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Okay, so now I am curious? Does your throwing water or pieces shown have the classic mold smell?  High organic content ball clay would produce this kind of mold, but the body is usually much darker. This does remind me of soluble salt migration as well.  

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From stories i've heard a good bag of mody clay is like finding a wheel of nicely ripened cheese - the more mold/smell the better. I wonder now if the green i've seen is strictly mold. Some old bags i've found look like little forests of growth.

Mold on pots in something different i suspect.

I know a 10% bleach solution in a spray bottle is recommended for black mold so maybe a bleach solution might work.

I recycle my throwing water----> slop bucket----> throwing water so a bit of bleach helps keep the swamp aroma to a minimum. I'm using tea tree in a small slip container at the moment for a more fragrant option. I imagine oil of oregano will work the same to keep the bacteria(?) from producing the swamp gases(sulphur/methane?).

Rae Reich likes this

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Guest JBaymore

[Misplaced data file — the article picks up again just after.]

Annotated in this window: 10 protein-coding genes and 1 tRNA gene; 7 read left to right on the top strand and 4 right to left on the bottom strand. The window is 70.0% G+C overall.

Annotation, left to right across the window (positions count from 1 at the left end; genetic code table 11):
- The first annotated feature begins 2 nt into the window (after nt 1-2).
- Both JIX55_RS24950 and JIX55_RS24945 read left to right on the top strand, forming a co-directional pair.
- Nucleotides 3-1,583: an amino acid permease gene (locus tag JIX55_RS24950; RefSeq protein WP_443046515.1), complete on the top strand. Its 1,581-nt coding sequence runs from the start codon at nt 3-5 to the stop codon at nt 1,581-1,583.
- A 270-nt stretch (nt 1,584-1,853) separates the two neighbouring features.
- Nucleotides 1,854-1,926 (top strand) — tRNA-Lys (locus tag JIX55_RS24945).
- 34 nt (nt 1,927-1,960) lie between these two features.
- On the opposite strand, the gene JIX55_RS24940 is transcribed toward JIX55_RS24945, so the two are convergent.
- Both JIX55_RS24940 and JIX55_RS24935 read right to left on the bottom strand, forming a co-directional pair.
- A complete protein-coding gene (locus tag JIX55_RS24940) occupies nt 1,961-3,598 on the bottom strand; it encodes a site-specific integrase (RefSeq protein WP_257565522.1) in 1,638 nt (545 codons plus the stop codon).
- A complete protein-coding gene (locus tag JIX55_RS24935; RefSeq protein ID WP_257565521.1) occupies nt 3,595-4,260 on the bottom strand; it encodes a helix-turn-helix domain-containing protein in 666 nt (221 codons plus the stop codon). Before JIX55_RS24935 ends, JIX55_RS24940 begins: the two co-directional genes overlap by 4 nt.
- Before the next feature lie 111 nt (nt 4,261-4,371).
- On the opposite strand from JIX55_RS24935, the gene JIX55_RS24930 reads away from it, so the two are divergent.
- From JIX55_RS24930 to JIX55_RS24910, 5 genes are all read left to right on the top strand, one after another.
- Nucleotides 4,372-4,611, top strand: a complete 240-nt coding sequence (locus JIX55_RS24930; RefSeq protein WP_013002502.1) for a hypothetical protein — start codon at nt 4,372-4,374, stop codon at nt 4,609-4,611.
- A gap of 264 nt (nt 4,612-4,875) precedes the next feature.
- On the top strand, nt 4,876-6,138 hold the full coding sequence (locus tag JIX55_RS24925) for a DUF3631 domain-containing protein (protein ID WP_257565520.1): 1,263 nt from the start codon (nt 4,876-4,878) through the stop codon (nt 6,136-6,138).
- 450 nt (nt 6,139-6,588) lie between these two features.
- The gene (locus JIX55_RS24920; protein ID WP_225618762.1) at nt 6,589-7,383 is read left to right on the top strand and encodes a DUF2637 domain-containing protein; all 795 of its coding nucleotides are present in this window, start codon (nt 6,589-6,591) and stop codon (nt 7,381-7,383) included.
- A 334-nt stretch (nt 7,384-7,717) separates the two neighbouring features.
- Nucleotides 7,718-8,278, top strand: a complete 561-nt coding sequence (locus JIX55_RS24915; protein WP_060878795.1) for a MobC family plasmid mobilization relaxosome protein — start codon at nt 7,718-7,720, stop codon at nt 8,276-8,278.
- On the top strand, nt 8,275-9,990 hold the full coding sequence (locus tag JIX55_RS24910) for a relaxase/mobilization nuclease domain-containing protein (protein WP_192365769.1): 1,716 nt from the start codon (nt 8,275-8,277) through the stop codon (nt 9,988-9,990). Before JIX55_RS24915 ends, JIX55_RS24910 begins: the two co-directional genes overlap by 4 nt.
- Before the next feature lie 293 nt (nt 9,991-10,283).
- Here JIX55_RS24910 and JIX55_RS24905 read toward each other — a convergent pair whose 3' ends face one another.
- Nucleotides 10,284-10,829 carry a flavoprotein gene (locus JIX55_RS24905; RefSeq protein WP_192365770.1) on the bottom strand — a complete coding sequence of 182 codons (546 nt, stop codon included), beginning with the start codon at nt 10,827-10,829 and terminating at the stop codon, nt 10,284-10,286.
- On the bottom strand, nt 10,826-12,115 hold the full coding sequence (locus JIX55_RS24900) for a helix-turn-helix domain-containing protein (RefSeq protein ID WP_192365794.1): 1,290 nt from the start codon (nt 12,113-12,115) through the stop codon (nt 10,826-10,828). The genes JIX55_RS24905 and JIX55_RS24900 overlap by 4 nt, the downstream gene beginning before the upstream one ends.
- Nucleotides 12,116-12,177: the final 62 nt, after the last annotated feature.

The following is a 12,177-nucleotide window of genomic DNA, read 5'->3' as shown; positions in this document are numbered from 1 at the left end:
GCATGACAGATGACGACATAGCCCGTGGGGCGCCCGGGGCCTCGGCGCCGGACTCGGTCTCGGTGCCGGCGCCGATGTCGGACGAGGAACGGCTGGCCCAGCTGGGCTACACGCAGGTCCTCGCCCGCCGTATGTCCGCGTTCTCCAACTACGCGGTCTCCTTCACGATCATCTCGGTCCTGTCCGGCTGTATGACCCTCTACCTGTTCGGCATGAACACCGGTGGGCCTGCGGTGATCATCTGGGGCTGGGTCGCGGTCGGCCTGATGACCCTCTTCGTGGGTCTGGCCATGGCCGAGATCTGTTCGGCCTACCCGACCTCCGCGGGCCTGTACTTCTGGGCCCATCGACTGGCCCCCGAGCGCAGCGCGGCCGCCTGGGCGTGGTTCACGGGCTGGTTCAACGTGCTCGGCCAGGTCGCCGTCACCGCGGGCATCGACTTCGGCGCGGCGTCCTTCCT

31 minutes ago, glazenerd said:

 This does remind me of soluble salt migration as well.  

That is what my eyeballs went to from the picture also, Tom.

best,

................john

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6 hours ago, glazenerd said:

John: easy enough to test- couple of drops of vinegar that foams up- salts.

I’m curious about the salt migration...

 

this is the clay I’m currently using. 

https://www.highwaterclays.com/index.cfm?fuseaction=product.display&product_ID=5409&ParentCat=575

 

Also, no other mold showing up yet. No moldy smell or anything lurking in the slop buckets. If it’s expected, I’m less worried about it as the material is organic, however since the studio is inside my house right now, I’d rather avoid the mold if possible. I’m curious abiut mixing a little bleach into a spray bottle. Is that “safe” for the clay? And at what point do you actually intervene with the mold formation?

Edited by Briana

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I'm going to say it's probably not soluble salts because the pattern doesn't look like efflorescence.  It looks to me like you set the "moldy piece" on something.  Hence the ring shape, which is the portion of the piece which would be in direct contact with the board you set the piece on after throwing.